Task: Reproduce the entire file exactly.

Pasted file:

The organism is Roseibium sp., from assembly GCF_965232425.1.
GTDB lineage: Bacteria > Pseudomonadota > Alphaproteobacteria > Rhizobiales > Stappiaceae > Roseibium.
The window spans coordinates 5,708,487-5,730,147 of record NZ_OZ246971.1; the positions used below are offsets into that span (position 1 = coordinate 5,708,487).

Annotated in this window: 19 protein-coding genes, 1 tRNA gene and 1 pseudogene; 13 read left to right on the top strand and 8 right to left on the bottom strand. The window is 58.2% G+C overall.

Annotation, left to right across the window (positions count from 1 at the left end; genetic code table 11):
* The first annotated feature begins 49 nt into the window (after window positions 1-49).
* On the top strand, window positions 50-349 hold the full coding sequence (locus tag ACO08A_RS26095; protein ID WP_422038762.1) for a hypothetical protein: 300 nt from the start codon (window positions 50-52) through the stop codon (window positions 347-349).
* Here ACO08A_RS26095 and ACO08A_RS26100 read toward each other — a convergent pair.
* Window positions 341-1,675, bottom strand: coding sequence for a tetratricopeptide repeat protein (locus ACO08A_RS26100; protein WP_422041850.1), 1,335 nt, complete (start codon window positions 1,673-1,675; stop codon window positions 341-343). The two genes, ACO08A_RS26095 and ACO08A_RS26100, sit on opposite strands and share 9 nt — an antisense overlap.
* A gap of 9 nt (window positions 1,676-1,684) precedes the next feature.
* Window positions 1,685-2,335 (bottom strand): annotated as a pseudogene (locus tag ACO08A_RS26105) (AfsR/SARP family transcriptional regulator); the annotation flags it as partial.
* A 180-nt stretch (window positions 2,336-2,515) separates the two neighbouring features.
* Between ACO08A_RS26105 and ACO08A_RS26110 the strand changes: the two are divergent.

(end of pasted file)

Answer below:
The organism is Roseibium sp., from assembly GCF_965232425.1.
GTDB lineage: Bacteria > Pseudomonadota > Alphaproteobacteria > Rhizobiales > Stappiaceae > Roseibium.
The window spans coordinates 5,708,487-5,730,147 of record NZ_OZ246971.1; the positions used below are offsets into that span (position 1 = coordinate 5,708,487).

Annotated in this window: 19 protein-coding genes, 1 tRNA gene and 1 pseudogene; 13 read left to right on the top strand and 8 right to left on the bottom strand. The window is 58.2% G+C overall.

Annotation, left to right across the window (positions count from 1 at the left end; genetic code table 11):
* The first annotated feature begins 49 nt into the window (after window positions 1-49).
* On the top strand, window positions 50-349 hold the full coding sequence (locus tag ACO08A_RS26095; protein ID WP_422038762.1) for a hypothetical protein: 300 nt from the start codon (window positions 50-52) through the stop codon (window positions 347-349).
* Here ACO08A_RS26095 and ACO08A_RS26100 read toward each other — a convergent pair.
* Window positions 341-1,675, bottom strand: coding sequence for a tetratricopeptide repeat protein (locus ACO08A_RS26100; protein WP_422041850.1), 1,335 nt, complete (start codon window positions 1,673-1,675; stop codon window positions 341-343). The two genes, ACO08A_RS26095 and ACO08A_RS26100, sit on opposite strands and share 9 nt — an antisense overlap.
* A gap of 9 nt (window positions 1,676-1,684) precedes the next feature.
* Window positions 1,685-2,335 (bottom strand): annotated as a pseudogene (locus tag ACO08A_RS26105) (AfsR/SARP family transcriptional regulator); the annotation flags it as partial.
* A 180-nt stretch (window positions 2,336-2,515) separates the two neighbouring features.
* Between ACO08A_RS26105 and ACO08A_RS26110 the strand changes: the two are divergent.